STEC indicates Shiga toxin–producing enteroaggregative Escherichia coli.
STEC indicates Shiga toxin–producing enteroaggregative Escherichia coli. Error bars indicate 95% CIs.
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Nitschke M, Sayk F, Härtel C, et al. Association Between Azithromycin Therapy and Duration of Bacterial Shedding Among Patients With Shiga Toxin–Producing Enteroaggregative Escherichia coli O104:H4. JAMA. 2012;307(10):1046–1052. doi:10.1001/jama.2012.264
Context An outbreak of Shiga toxin–producing enteroaggregative Escherichia coli (STEC O104:H4) infection with a high incidence of hemolytic uremic syndrome (HUS) occurred in Germany in May 2011. Antibiotic treatment of STEC infection is discouraged because it might increase the risk of HUS development. However, antibiotic therapy is widely used to treat enteroaggregative E coli infection. In the German outbreak, a substantial number of patients received prophylactic azithromycin treatment as part of a therapeutic regimen with the C5 antibody eculizumab.
Objective To analyze the duration of bacterial shedding in patients with STEC infection who did and did not receive oral azithromycin therapy.
Design, Setting, and Patients At a single center in Lübeck, Germany, 65 patients with STEC infection, including patients with HUS as well as STEC-infected outpatients without manifestation of HUS, were investigated between May 15 and July 26, 2011, and were monitored for a mean of 39.3 days after onset of clinical symptoms.
Main Outcome Measure Carriage of STEC after azithromycin therapy.
Results Twenty-two patients received oral azithromycin and 43 patients did not receive antibiotic treatment. Among antibiotic-treated patients, long-term STEC carriage (>28 days) was observed in 1 of 22 patients (4.5%; 95% CI, 0%-13.3%) compared with 35 of 43 patients (81.4%; 95% CI, 69.8%-93.0%) who were not treated with antibiotics (P < .001). All 22 patients receiving azithromycin treatment had at least 3 STEC-negative stool specimens after the completion of treatment, and no recurrence of STEC was observed in these patients. As proof of principle, 15 patients who initially were not treated with antibiotics and were long-term STEC carriers were treated with oral azithromycin given for 3 days and subsequently had negative stool specimens.
Conclusion Treatment with azithromycin was associated with a lower frequency of long-term STEC O104:H4 carriage.
Since May 2011, a large outbreak of Shiga toxin–producing Escherichia coli (STEC) has caused 3816 documented infections in Germany, including 845 confirmed cases of hemolytic uremic syndrome (HUS).1 The outbreak strain was characterized as an extended-spectrum β-lactamase–expressing E coli of serotype O104:H4 with virulence factors of both enterohemorrhagic E coli (EHEC) and enteroaggregative E coli (EAggEC).2-4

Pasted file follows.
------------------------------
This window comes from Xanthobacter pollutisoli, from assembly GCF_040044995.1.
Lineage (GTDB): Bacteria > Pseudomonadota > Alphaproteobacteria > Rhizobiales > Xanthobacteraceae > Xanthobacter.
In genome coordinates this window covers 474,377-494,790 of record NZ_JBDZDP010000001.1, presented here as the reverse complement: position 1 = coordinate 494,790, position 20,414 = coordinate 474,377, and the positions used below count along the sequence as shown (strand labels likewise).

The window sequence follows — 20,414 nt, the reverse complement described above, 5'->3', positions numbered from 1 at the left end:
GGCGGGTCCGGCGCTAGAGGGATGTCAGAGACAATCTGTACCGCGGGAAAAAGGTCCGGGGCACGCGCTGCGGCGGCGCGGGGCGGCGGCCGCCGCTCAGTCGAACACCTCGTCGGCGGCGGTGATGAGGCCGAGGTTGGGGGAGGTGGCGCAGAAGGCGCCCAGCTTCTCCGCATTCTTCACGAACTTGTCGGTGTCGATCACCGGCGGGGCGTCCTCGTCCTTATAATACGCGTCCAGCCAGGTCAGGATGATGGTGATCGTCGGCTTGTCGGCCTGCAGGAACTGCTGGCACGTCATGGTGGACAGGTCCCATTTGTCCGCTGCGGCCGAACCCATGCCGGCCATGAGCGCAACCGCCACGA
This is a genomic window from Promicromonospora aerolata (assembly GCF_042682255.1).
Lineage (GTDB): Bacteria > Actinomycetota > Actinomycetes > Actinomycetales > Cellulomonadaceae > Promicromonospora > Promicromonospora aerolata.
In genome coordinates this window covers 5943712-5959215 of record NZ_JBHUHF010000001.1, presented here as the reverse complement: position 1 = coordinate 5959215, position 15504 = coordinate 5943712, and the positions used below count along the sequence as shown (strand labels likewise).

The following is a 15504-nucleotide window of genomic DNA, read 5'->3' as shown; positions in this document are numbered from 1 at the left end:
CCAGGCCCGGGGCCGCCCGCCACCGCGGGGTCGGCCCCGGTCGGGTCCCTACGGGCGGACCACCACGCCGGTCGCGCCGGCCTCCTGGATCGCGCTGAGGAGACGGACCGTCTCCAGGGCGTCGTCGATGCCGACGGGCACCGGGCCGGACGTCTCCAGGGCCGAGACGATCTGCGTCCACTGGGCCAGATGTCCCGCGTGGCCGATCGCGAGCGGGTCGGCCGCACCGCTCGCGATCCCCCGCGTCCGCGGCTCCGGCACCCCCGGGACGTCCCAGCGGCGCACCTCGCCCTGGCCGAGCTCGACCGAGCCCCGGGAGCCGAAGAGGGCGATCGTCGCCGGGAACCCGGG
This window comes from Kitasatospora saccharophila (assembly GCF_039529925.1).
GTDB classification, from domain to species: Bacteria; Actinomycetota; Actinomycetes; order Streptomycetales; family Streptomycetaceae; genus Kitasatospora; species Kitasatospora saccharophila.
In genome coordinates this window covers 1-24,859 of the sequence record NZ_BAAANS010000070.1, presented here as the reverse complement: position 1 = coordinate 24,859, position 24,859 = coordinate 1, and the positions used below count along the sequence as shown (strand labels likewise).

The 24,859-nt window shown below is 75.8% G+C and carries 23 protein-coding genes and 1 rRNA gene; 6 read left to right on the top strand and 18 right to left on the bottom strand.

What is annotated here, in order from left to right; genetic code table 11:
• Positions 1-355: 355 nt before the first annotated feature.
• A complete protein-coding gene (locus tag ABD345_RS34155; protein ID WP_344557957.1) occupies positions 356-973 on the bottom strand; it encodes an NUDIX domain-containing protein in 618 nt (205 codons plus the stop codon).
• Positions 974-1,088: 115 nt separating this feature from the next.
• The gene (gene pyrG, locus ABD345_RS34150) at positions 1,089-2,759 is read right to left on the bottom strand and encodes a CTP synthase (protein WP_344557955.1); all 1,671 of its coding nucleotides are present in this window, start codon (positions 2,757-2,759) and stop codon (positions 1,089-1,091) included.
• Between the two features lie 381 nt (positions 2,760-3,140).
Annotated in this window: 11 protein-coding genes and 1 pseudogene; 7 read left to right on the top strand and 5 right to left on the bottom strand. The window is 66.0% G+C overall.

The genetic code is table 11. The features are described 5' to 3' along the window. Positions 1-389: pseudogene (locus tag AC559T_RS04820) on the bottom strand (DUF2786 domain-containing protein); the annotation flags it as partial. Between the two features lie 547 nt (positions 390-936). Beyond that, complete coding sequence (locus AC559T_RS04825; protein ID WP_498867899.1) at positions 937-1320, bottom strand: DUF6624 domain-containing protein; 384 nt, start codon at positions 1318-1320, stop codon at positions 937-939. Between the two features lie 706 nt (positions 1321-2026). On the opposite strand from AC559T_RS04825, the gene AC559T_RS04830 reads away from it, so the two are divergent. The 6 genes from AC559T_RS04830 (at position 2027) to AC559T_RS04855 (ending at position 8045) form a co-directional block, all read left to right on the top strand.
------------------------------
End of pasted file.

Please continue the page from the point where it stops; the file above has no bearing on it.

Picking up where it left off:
In the recent outbreak, HUS developed in a large percentage of patients (22%), and 88% of the patients in whom HUS developed were adults.1 According to existing recommendations, antibiotic treatment of STEC infection is discouraged because this therapy might increase the risk of HUS development.5 However, antibiotic therapy is a widely accepted option for the treatment of traveler's diarrhea caused by EAggEC, and azithromycin is one of the antibiotics of choice.6,7
Patients colonized with enteropathogenic bacteria are considered infective through fecal-oral transmission as long as pathogens can be detected in the stool. Because the outbreak strain expresses an aggregative adherence phenotype, bacterial shedding may be prolonged compared with classic EHEC.8 Clinically, long-term carriage can cause persistent diarrheal symptoms.9,10 Moreover, long-term carriers of enteropathogenic bacteria represent a chronic risk of human-to-human transmission and, therefore, their individual social and working life is legally restricted by the German health authorities, posing a high psychological and socioeconomic burden.
For the current outbreak, data on long-term STEC carriage have not as yet been published. In this study, we analyzed the duration of bacterial shedding in 65 patients, comparing those who received azithromycin with those without antibiotic treatment.
At the University Hospital of Lübeck, antibiotic therapy was withheld from patients with STEC unless clinically indicated (eg, severe sepsis). Patients with STEC-HUS received supportive therapy (hemodialysis and plasmapheresis) following the ad hoc guidelines of the German Society of Nephrology for treatment of typical HUS in adults.
However, based on recent clinical experience in 3 children with severe STEC-HUS,11 eculizumab was administered to some patients. Eculizumab therapy was established according to the criteria of severe neurological involvement or persistence of HUS despite plasmapheresis therapy. Eculizumab interrupts the activation of the terminal complement complex; consequently, patients have an enhanced susceptibility to infection with meningococci.12 Therefore, preventive treatment with azithromycin was recommended for 14 days (500 mg on days 1-3 and 250 mg on days 4, 6, 8, 10, 12, and 14) in addition to meningococcal vaccination.
Enrollment and inclusion of patients for the evaluation of the effect of azithromycin on STEC O104:H4 shedding was performed on June 24, 2011. Major inclusion criteria were detection of STEC O104:H4 (confirmed by polymerase chain reaction1) in clinically symptomatic or asymptomatic patients receiving or not receiving oral azithromycin with lack of other oral or systemic antibiotic therapy covering E coli. All patients were included if at least 2 microbiological results of stool specimens were available during a period of more than 28 days after onset of clinical symptoms (diarrhea or symptoms associated with HUS if diarrhea was lacking). In addition, patients with STEC infection who transitioned to confirmed noncarrier status were included independent of the duration of microbiological observations.